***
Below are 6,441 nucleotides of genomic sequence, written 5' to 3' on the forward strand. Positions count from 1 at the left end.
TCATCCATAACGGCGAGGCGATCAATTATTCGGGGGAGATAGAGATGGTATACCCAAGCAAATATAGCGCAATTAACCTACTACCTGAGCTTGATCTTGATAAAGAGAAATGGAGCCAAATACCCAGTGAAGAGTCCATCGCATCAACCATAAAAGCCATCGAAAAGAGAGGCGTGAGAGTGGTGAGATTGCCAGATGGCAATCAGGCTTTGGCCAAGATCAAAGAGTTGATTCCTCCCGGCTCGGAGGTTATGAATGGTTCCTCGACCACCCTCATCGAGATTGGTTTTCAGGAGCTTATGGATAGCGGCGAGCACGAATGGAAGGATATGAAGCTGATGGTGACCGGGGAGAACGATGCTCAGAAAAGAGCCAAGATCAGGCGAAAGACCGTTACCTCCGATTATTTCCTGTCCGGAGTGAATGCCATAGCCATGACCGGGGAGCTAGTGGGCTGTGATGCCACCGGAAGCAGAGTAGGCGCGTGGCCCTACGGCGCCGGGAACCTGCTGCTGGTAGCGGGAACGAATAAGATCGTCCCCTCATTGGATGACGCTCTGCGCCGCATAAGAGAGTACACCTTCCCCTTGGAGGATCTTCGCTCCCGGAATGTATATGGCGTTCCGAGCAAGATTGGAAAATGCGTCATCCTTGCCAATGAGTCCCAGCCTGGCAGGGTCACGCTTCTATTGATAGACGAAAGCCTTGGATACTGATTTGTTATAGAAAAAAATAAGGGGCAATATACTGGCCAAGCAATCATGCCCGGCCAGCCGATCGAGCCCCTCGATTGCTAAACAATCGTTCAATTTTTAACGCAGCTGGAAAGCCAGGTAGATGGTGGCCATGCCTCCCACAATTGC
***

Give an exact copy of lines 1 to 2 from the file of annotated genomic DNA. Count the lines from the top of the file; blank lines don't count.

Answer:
Below are 6,441 nucleotides of genomic sequence, written 5' to 3' on the forward strand. Positions count from 1 at the left end.
TCATCCATAACGGCGAGGCGATCAATTATTCGGGGGAGATAGAGATGGTATACCCAAGCAAATATAGCGCAATTAACCTACTACCTGAGCTTGATCTTGATAAAGAGAAATGGAGCCAAATACCCAGTGAAGAGTCCATCGCATCAACCATAAAAGCCATCGAAAAGAGAGGCGTGAGAGTGGTGAGATTGCCAGATGGCAATCAGGCTTTGGCCAAGATCAAAGAGTTGATTCCTCCCGGCTCGGAGGTTATGAATGGTTCCTCGACCACCCTCATCGAGATTGGTTTTCAGGAGCTTATGGATAGCGGCGAGCACGAATGGAAGGATATGAAGCTGATGGTGACCGGGGAGAACGATGCTCAGAAAAGAGCCAAGATCAGGCGAAAGACCGTTACCTCCGATTATTTCCTGTCCGGAGTGAATGCCATAGCCATGACCGGGGAGCTAGTGGGCTGTGATGCCACCGGAAGCAGAGTAGGCGCGTGGCCCTACGGCGCCGGGAACCTGCTGCTGGTAGCGGGAACGAATAAGATCGTCCCCTCATTGGATGACGCTCTGCGCCGCATAAGAGAGTACACCTTCCCCTTGGAGGATCTTCGCTCCCGGAATGTATATGGCGTTCCGAGCAAGATTGGAAAATGCGTCATCCTTGCCAATGAGTCCCAGCCTGGCAGGGTCACGCTTCTATTGATAGACGAAAGCCTTGGATACTGATTTGTTATAGAAAAAAATAAGGGGCAATATACTGGCCAAGCAATCATGCCCGGCCAGCCGATCGAGCCCCTCGATTGCTAAACAATCGTTCAATTTTTAACGCAGCTGGAAAGCCAGGTAGATGGTGGCCATGCCTCCCACAATTGC